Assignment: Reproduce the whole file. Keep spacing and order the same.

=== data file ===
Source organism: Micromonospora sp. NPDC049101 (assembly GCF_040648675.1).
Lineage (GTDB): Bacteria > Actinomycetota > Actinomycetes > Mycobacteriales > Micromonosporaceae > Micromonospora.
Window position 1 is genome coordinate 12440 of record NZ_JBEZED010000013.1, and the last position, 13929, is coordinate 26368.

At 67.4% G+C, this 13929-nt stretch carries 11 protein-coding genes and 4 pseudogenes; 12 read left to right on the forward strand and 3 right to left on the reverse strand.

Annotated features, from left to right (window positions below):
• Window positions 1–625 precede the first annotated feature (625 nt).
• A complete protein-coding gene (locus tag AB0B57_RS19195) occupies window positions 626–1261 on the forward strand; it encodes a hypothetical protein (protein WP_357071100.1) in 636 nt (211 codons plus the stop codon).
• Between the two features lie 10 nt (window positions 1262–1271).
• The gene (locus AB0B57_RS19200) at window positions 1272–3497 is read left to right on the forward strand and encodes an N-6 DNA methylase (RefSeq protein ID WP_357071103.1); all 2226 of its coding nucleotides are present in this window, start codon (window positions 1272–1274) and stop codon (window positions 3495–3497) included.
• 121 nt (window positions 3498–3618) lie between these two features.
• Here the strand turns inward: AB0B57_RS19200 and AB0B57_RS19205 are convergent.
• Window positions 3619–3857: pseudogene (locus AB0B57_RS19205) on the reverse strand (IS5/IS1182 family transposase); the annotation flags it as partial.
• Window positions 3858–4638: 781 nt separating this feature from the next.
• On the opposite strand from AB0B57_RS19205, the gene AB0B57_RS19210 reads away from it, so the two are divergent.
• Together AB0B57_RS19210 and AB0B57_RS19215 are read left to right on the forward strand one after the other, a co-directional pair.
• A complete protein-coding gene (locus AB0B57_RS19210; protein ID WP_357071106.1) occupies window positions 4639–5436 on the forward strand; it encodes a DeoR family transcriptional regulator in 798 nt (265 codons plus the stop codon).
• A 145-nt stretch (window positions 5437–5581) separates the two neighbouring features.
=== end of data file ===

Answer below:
Source organism: Micromonospora sp. NPDC049101 (assembly GCF_040648675.1).
Lineage (GTDB): Bacteria > Actinomycetota > Actinomycetes > Mycobacteriales > Micromonosporaceae > Micromonospora.
Window position 1 is genome coordinate 12440 of record NZ_JBEZED010000013.1, and the last position, 13929, is coordinate 26368.

At 67.4% G+C, this 13929-nt stretch carries 11 protein-coding genes and 4 pseudogenes; 12 read left to right on the forward strand and 3 right to left on the reverse strand.

Annotated features, from left to right (window positions below):
• Window positions 1–625 precede the first annotated feature (625 nt).
• A complete protein-coding gene (locus tag AB0B57_RS19195) occupies window positions 626–1261 on the forward strand; it encodes a hypothetical protein (protein WP_357071100.1) in 636 nt (211 codons plus the stop codon).
• Between the two features lie 10 nt (window positions 1262–1271).
• The gene (locus AB0B57_RS19200) at window positions 1272–3497 is read left to right on the forward strand and encodes an N-6 DNA methylase (RefSeq protein ID WP_357071103.1); all 2226 of its coding nucleotides are present in this window, start codon (window positions 1272–1274) and stop codon (window positions 3495–3497) included.
• 121 nt (window positions 3498–3618) lie between these two features.
• Here the strand turns inward: AB0B57_RS19200 and AB0B57_RS19205 are convergent.
• Window positions 3619–3857: pseudogene (locus AB0B57_RS19205) on the reverse strand (IS5/IS1182 family transposase); the annotation flags it as partial.
• Window positions 3858–4638: 781 nt separating this feature from the next.
• On the opposite strand from AB0B57_RS19205, the gene AB0B57_RS19210 reads away from it, so the two are divergent.
• Together AB0B57_RS19210 and AB0B57_RS19215 are read left to right on the forward strand one after the other, a co-directional pair.
• A complete protein-coding gene (locus AB0B57_RS19210; protein ID WP_357071106.1) occupies window positions 4639–5436 on the forward strand; it encodes a DeoR family transcriptional regulator in 798 nt (265 codons plus the stop codon).
• A 145-nt stretch (window positions 5437–5581) separates the two neighbouring features.